Right now in the mountains of Strathcona Park, two adolescent marmots are bundled underground in a burrow stuffed with grasses and shrubs. Their bodies are cold, their breathing impossibly slow: the deep sleep of hibernation has overtaken Clayton and Aberfeldy. Until next spring, they will barely move, their bodies surviving on the stored energy of a summer spent eating and packing on weight. When they emerge next spring, these marmots will shoulder the burden of conservationists hopes, to produce the next generation of marmots.
Clayton and Aberfeldy were the first marmots to head into hibernation this year, but they were followed by others, including a bumper crop of pups. The Foundation’s field crew counted at least 42 pups this summer, and we suspect there are more, in mountains of Vancouver Island. After a difficult year in 2016, it is exactly what the Foundation’s Field Coordinator Cheyney Jackson hoped to see. “It was a huge relief,” says Cheyney. “Pups are the future of the species, but for me, seeing that the marmots are reproducing successfully in the wild, even after a really difficult year, shows that they do have the resiliency to bounce back.”
If you’re reading this, know that you played a role in creating this bounty of young marmots. In addition to supporting other recovery efforts, your support made it possible for us to put out 12 feeders this year – specifically to help boost the number of pups born. Like any good biologist, Cheyney is hesitant about crediting the feeders too much. “We are still in the process of collecting the data we need to show what difference the feeders make, but it does seem like marmots that have access to them produce pups more often.”
While Clayton, Aberfeldy, and their relations hibernate, we will busy preparing for next year. We are very happy to again have marmots at the Tony Barrett Mt Washington Marmot Recovery Centre, plus we have more marmots to release, more feeders to place, more sites to restore as we take another step towards the marmot’s recovery.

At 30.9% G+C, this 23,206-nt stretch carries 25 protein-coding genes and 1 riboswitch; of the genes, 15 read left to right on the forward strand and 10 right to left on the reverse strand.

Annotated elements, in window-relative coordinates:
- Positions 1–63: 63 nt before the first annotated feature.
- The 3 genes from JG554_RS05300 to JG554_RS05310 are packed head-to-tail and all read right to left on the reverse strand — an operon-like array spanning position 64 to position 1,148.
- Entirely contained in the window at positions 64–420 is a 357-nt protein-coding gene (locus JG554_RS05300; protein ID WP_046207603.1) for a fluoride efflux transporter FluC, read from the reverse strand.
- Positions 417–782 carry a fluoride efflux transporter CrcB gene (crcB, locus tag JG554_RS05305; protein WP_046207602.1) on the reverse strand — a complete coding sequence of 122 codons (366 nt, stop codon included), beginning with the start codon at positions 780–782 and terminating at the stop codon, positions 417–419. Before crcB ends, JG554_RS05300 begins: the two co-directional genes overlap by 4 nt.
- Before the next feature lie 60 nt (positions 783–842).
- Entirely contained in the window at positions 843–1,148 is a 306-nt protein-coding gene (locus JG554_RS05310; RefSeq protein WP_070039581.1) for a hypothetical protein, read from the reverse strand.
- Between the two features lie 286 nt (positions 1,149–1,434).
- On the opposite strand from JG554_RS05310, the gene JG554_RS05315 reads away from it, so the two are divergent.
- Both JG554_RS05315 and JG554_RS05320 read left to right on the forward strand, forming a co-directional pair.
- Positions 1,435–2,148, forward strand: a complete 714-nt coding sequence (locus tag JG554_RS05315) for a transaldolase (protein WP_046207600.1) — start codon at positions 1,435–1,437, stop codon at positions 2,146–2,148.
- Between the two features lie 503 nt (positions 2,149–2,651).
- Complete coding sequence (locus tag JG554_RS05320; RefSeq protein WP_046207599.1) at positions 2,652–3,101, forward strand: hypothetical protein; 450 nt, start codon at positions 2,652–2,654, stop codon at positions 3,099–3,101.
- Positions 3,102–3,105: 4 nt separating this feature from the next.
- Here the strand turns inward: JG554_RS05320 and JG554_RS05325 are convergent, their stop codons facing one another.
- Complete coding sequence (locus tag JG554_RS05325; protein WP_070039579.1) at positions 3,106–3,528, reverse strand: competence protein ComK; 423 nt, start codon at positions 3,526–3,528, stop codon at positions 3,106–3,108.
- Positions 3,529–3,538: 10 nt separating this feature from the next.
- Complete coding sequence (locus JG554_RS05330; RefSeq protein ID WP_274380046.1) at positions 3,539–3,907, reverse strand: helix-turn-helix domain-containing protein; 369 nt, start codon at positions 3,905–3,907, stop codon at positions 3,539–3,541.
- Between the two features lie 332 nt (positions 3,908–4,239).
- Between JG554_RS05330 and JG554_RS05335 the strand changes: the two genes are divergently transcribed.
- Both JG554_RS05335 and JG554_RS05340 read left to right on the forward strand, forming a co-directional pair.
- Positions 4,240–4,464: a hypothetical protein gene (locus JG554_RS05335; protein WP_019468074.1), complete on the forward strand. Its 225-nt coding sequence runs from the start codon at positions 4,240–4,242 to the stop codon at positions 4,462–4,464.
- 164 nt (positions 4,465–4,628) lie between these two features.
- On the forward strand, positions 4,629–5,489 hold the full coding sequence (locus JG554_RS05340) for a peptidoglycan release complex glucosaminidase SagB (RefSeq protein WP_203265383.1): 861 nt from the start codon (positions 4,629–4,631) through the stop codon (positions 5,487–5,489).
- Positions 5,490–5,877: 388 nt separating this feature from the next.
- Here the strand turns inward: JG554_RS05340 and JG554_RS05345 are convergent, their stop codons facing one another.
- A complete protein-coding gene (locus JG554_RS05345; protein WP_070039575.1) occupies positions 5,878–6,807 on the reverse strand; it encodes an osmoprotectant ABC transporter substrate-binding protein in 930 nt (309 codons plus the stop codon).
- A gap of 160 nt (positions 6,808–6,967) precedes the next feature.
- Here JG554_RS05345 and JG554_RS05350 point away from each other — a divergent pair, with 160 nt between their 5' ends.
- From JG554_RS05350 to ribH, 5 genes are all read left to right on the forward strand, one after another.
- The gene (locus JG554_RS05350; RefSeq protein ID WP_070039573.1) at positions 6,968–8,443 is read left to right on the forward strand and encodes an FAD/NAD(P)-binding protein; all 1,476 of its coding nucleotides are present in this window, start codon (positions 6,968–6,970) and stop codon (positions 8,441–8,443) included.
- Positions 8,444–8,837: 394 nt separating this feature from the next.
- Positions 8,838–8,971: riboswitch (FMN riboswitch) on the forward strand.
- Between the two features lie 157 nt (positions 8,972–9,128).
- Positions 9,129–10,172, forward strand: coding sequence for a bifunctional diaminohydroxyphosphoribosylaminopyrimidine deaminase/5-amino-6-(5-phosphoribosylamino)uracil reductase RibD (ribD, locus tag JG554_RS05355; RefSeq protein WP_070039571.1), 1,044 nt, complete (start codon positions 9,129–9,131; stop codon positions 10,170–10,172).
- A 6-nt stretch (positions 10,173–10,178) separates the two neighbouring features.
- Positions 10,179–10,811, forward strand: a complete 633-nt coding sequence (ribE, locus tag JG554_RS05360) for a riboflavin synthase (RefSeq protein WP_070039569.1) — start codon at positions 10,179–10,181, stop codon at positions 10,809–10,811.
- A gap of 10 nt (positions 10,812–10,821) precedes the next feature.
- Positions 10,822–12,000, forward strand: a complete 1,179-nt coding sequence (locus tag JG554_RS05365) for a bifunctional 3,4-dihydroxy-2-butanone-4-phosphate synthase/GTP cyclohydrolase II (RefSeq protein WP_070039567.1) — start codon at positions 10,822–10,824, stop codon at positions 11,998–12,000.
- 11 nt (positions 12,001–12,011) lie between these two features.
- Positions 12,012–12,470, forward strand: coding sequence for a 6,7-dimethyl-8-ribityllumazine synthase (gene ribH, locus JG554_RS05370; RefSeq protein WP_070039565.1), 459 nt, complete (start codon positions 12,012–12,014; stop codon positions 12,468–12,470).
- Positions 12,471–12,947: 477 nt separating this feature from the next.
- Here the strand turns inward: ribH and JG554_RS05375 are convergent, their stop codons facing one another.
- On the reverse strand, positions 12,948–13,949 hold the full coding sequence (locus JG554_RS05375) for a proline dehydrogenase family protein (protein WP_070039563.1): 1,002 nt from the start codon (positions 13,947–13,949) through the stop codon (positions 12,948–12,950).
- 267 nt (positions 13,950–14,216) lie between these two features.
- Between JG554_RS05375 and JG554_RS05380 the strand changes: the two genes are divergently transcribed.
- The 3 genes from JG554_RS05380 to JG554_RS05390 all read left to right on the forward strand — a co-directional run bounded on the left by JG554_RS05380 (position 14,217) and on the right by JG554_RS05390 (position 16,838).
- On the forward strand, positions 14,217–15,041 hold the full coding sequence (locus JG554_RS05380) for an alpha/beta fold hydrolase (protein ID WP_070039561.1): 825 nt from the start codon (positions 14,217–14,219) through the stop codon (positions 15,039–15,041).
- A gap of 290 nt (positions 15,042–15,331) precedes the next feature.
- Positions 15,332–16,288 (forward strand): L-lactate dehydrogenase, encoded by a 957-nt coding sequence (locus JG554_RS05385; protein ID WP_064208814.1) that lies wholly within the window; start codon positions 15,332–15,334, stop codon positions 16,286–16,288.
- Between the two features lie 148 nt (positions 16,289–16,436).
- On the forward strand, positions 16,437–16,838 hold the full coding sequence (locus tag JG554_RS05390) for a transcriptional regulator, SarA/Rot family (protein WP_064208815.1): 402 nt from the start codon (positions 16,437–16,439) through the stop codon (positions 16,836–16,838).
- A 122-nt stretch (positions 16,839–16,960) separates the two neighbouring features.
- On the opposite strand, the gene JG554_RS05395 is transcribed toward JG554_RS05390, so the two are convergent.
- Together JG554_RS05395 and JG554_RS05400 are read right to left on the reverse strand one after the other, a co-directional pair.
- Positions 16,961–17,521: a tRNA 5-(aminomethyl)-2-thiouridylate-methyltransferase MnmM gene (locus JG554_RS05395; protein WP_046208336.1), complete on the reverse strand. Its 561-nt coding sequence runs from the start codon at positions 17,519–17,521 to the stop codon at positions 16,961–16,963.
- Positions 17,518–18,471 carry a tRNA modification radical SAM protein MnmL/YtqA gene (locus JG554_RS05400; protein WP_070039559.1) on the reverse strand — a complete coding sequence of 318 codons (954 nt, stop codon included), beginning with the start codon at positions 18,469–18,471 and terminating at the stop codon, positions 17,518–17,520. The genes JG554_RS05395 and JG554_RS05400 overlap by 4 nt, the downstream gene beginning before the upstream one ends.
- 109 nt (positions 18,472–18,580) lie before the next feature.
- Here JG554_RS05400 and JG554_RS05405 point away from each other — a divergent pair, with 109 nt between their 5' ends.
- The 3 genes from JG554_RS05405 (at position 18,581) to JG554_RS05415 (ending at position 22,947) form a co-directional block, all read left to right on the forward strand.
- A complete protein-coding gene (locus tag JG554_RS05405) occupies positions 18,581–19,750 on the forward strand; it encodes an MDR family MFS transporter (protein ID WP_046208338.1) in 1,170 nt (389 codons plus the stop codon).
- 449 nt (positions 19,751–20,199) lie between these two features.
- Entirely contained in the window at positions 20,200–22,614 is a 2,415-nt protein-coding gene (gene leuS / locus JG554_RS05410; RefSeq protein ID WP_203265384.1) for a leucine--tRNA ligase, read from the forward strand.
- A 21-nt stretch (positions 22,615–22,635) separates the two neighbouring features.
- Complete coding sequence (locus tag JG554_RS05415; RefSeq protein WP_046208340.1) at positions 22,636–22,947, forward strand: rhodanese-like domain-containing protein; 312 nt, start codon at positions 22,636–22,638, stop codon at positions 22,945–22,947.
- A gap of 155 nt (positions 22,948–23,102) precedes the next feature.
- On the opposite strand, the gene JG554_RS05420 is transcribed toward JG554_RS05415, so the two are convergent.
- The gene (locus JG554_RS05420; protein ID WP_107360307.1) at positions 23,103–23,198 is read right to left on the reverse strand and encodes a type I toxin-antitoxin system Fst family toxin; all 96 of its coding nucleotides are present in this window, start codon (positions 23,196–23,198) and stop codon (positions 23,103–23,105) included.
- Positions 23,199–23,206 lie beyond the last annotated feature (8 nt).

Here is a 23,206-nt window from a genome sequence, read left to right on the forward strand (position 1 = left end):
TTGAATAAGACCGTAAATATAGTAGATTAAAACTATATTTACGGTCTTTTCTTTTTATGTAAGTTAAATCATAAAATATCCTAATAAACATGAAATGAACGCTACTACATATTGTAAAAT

REMEMBERING JIM WALKER
In June, our Board Chair Jim Walker passed away unexpectedly. For over 20 years, Jim volunteered countless hours to helping the marmots. He was a tireless voice for the marmots: through letters, phone calls, and meetings, Jim sought to bring anyone who could make a difference to the table. His efforts and energy have helped keep the marmots from extinction.
Jim had a passion for nature, wildlife, and service, and he took action through his volunteerism and donations with the Marmot Recovery Foundation and other conservation organizations in Canada and internationally.
We will miss Jim’s advice and support tremendously, but are proud to continue his conservation legacy.
Thank you Jim for all that you have given the marmots and us.
Strathcona Provincial Park is stunning: a landscape of snowcapped mountains, ice-blue glacial lakes, and waterfalls cascading over granite cliffs. Nestled among these giants are eight small marmot colonies. Nothing gives away that these particular meadows, among many in the Park, happen to be home to one of the rarest mammals in the world, recently reintroduced into the Park after more than 20 years of absence.
Despite the ruggedness of this wilderness area, marmots still need to move between colonies sometimes. At two years old, many marmots strike out from their natal colony in search of a mate at a new site. This movement is important: it ensures that marmots mix genes and prevents inbreeding. Along the way, some marmots do get lost, and one of our jobs is find and return these marmots to suitable habitat. More incredible is that many marmots somehow find their way.
Take Macallan. Born at Mt Washington, when he turned one year old in 2015 we moved him 12km to Mt Albert Edward in Strathcona Park. We hoped he would contribute to the young colony there, but Macallan had other ideas. Over the next year, he traversed the mountains, cliffs, lakes, and forests back to his home at Mt Washington. His presence at Mt Washington is welcome: the colony needed another male about his age.
Macallan’s journey was not part of our plan, but it is one we are happy to witness. Ensuring that marmots can travel between colonies is one of our goals – even if some of them chose to move back home.